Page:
U.S. Forces in Europe

The United States faced pressures to withdraw our forces from Western Europe for budgetary reasons, and pressures to keep them there for purely symbolic reasons. All these arguments evaded the crucial question: What defense function do and should our forces in Europe perform?

I decided, despite these pressures, that given a similar approach by our allies, the United States would maintain and improve its forces in Europe and not reduce them without reciprocal action by our adversaries. This decision, which I announced at the December NATO meeting, flowed directly from the analysis we had conducted in the NSC system and reinforced in NATO consultation. It had become clear to me that without undiminished American participation in European defense, neither the alliance's strategy, nor America's commitment, nor Western cohesion would be credible.

No token presence could serve our purpose. Our substantial contribution of United States forces-about 25 percent of NATO's peace time capabilities in Central Europe-insures the viability of the strategy of flexible response. It enables us to found alliance defense on something other than reliance on the threat of strategic nuclear war. It is the basis of our allies' confidence in us. It links European defense to a common strategy and to the nuclear power of the United States.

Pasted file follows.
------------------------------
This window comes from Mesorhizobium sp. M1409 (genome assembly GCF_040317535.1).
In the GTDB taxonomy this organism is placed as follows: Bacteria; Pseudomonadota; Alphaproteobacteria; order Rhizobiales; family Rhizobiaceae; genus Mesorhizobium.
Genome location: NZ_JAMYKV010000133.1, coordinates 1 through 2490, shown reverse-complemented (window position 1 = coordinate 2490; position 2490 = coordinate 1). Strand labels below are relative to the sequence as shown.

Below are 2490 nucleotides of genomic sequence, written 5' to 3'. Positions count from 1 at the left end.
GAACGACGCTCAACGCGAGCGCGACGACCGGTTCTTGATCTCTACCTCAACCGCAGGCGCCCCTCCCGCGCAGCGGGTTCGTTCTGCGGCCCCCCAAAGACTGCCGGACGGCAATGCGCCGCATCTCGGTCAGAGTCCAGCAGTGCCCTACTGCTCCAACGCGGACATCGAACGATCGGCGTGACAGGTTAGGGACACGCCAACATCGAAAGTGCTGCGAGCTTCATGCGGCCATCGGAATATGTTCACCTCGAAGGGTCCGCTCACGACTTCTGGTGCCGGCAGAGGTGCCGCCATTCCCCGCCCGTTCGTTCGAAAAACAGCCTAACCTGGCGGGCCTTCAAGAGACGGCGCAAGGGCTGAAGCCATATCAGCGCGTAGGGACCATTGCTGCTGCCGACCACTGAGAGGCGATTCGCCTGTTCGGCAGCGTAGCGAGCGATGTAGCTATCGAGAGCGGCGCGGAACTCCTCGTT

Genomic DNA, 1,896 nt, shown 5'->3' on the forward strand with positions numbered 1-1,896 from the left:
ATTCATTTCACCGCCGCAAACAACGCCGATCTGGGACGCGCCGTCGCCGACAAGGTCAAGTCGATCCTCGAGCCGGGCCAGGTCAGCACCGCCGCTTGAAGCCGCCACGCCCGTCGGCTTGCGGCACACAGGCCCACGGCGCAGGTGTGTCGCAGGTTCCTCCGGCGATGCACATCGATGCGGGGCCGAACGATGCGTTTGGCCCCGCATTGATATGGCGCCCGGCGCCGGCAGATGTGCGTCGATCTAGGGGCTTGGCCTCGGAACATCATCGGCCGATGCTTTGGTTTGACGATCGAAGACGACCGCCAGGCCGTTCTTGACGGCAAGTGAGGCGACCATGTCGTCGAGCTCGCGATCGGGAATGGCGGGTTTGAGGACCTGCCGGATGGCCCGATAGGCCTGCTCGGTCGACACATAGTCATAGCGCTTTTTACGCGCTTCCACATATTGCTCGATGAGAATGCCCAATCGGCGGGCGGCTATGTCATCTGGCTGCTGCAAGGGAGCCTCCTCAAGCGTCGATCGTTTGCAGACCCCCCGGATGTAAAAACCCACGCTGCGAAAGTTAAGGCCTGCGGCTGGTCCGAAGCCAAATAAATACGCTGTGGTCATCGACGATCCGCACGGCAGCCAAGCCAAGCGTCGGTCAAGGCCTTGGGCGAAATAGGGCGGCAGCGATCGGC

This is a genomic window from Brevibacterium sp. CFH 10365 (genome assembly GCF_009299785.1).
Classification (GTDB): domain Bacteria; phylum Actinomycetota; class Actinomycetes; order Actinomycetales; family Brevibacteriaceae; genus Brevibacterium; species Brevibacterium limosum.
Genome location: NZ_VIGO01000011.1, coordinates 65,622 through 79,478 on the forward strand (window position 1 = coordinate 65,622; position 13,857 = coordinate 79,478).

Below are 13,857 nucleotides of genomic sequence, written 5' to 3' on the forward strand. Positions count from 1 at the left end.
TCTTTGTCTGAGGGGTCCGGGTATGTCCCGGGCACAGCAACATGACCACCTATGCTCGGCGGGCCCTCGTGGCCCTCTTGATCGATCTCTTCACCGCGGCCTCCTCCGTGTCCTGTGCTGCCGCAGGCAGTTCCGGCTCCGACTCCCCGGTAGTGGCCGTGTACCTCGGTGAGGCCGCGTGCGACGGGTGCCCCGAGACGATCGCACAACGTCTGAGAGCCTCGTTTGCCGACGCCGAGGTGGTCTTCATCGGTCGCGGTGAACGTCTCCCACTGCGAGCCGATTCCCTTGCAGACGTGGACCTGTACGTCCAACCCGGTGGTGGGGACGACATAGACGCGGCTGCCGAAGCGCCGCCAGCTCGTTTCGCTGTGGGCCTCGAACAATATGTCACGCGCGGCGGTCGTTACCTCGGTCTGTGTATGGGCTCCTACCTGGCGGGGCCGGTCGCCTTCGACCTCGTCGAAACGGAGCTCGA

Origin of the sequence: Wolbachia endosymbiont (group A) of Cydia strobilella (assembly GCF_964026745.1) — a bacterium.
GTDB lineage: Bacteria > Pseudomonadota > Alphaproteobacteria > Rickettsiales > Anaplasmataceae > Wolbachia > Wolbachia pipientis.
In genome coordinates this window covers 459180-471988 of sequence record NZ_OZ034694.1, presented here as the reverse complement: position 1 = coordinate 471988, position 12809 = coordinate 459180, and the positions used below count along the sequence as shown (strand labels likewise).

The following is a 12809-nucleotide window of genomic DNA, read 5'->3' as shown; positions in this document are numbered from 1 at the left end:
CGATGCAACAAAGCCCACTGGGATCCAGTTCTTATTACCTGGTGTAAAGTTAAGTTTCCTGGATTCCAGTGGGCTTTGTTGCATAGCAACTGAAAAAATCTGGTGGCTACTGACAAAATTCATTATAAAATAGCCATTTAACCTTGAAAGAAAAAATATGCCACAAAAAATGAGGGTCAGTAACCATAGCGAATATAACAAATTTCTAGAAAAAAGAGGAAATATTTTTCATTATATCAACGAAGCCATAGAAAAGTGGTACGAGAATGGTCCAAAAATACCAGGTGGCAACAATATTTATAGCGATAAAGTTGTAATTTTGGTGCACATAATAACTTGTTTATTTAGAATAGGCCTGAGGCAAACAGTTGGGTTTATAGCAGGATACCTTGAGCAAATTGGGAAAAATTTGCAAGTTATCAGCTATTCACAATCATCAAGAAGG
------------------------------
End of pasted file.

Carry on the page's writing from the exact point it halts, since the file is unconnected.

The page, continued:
America's presence in substantial force is psychologically crucial as well. It provides the sense of security which encourages our partners' efforts to unite and to do more for themselves. Our direct and largescale involvement in Europe is the essential ingredient of the cohesion of the West which has set the stage for the effort to negotiate a reduction of tension.

Accurately or inaccurately, our allies would interpret a substantial withdrawal of American forces as a substantial withdrawal of America's commitment. Were they to conclude this was happening, they would not necessarily do more on their own to compensate; they would more likely lose confidence in the very possibility of Western defense, and reduce their reliance on Western solidarity.

In maintaining and improving our forces in Europe-and in the seas on Europe's flanks-we are doing what is necessary to encourage our European allies to take up a greater share of the collective responsibility. They are doing so, and the alliance is stronger for it.